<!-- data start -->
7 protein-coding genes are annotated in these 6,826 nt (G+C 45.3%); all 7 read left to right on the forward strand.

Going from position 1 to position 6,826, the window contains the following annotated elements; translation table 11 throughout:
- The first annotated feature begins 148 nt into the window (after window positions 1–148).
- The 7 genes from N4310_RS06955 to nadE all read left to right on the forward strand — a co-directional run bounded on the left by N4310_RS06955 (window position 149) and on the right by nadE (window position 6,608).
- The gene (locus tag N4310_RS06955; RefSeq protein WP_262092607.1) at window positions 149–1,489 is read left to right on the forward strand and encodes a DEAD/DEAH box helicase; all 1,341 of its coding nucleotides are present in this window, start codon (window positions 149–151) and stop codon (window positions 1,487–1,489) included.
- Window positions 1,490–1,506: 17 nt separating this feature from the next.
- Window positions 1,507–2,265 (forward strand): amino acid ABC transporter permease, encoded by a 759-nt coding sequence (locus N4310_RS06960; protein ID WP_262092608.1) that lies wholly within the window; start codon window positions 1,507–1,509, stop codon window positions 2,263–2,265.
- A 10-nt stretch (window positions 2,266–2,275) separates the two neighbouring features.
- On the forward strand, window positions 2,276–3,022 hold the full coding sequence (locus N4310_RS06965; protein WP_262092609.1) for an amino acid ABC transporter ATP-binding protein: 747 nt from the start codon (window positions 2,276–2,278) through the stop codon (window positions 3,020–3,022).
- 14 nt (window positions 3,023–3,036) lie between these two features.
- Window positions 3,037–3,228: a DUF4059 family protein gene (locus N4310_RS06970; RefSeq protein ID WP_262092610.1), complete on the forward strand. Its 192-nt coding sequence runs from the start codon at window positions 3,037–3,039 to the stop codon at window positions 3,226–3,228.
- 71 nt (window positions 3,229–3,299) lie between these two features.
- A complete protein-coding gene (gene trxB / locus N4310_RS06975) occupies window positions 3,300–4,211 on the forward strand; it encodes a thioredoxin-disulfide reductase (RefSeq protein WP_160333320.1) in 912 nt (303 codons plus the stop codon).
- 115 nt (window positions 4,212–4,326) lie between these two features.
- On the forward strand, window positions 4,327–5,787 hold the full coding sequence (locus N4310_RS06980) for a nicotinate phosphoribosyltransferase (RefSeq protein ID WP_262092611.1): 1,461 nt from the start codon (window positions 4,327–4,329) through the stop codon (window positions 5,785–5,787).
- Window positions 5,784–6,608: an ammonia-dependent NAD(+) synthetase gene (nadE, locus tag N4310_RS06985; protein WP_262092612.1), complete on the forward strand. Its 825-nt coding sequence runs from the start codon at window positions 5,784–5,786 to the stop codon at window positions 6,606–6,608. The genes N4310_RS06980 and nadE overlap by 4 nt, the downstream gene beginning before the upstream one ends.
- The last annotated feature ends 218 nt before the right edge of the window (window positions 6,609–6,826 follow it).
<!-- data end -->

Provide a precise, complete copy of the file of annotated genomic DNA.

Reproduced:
7 protein-coding genes are annotated in these 6,826 nt (G+C 45.3%); all 7 read left to right on the forward strand.

Going from position 1 to position 6,826, the window contains the following annotated elements; translation table 11 throughout:
- The first annotated feature begins 148 nt into the window (after window positions 1–148).
- The 7 genes from N4310_RS06955 to nadE all read left to right on the forward strand — a co-directional run bounded on the left by N4310_RS06955 (window position 149) and on the right by nadE (window position 6,608).
- The gene (locus tag N4310_RS06955; RefSeq protein WP_262092607.1) at window positions 149–1,489 is read left to right on the forward strand and encodes a DEAD/DEAH box helicase; all 1,341 of its coding nucleotides are present in this window, start codon (window positions 149–151) and stop codon (window positions 1,487–1,489) included.
- Window positions 1,490–1,506: 17 nt separating this feature from the next.
- Window positions 1,507–2,265 (forward strand): amino acid ABC transporter permease, encoded by a 759-nt coding sequence (locus N4310_RS06960; protein ID WP_262092608.1) that lies wholly within the window; start codon window positions 1,507–1,509, stop codon window positions 2,263–2,265.
- A 10-nt stretch (window positions 2,266–2,275) separates the two neighbouring features.
- On the forward strand, window positions 2,276–3,022 hold the full coding sequence (locus N4310_RS06965; protein WP_262092609.1) for an amino acid ABC transporter ATP-binding protein: 747 nt from the start codon (window positions 2,276–2,278) through the stop codon (window positions 3,020–3,022).
- 14 nt (window positions 3,023–3,036) lie between these two features.
- Window positions 3,037–3,228: a DUF4059 family protein gene (locus N4310_RS06970; RefSeq protein ID WP_262092610.1), complete on the forward strand. Its 192-nt coding sequence runs from the start codon at window positions 3,037–3,039 to the stop codon at window positions 3,226–3,228.
- 71 nt (window positions 3,229–3,299) lie between these two features.
- A complete protein-coding gene (gene trxB / locus N4310_RS06975) occupies window positions 3,300–4,211 on the forward strand; it encodes a thioredoxin-disulfide reductase (RefSeq protein WP_160333320.1) in 912 nt (303 codons plus the stop codon).
- 115 nt (window positions 4,212–4,326) lie between these two features.
- On the forward strand, window positions 4,327–5,787 hold the full coding sequence (locus N4310_RS06980) for a nicotinate phosphoribosyltransferase (RefSeq protein ID WP_262092611.1): 1,461 nt from the start codon (window positions 4,327–4,329) through the stop codon (window positions 5,785–5,787).
- Window positions 5,784–6,608: an ammonia-dependent NAD(+) synthetase gene (nadE, locus tag N4310_RS06985; protein WP_262092612.1), complete on the forward strand. Its 825-nt coding sequence runs from the start codon at window positions 5,784–5,786 to the stop codon at window positions 6,606–6,608. The genes N4310_RS06980 and nadE overlap by 4 nt, the downstream gene beginning before the upstream one ends.
- The last annotated feature ends 218 nt before the right edge of the window (window positions 6,609–6,826 follow it).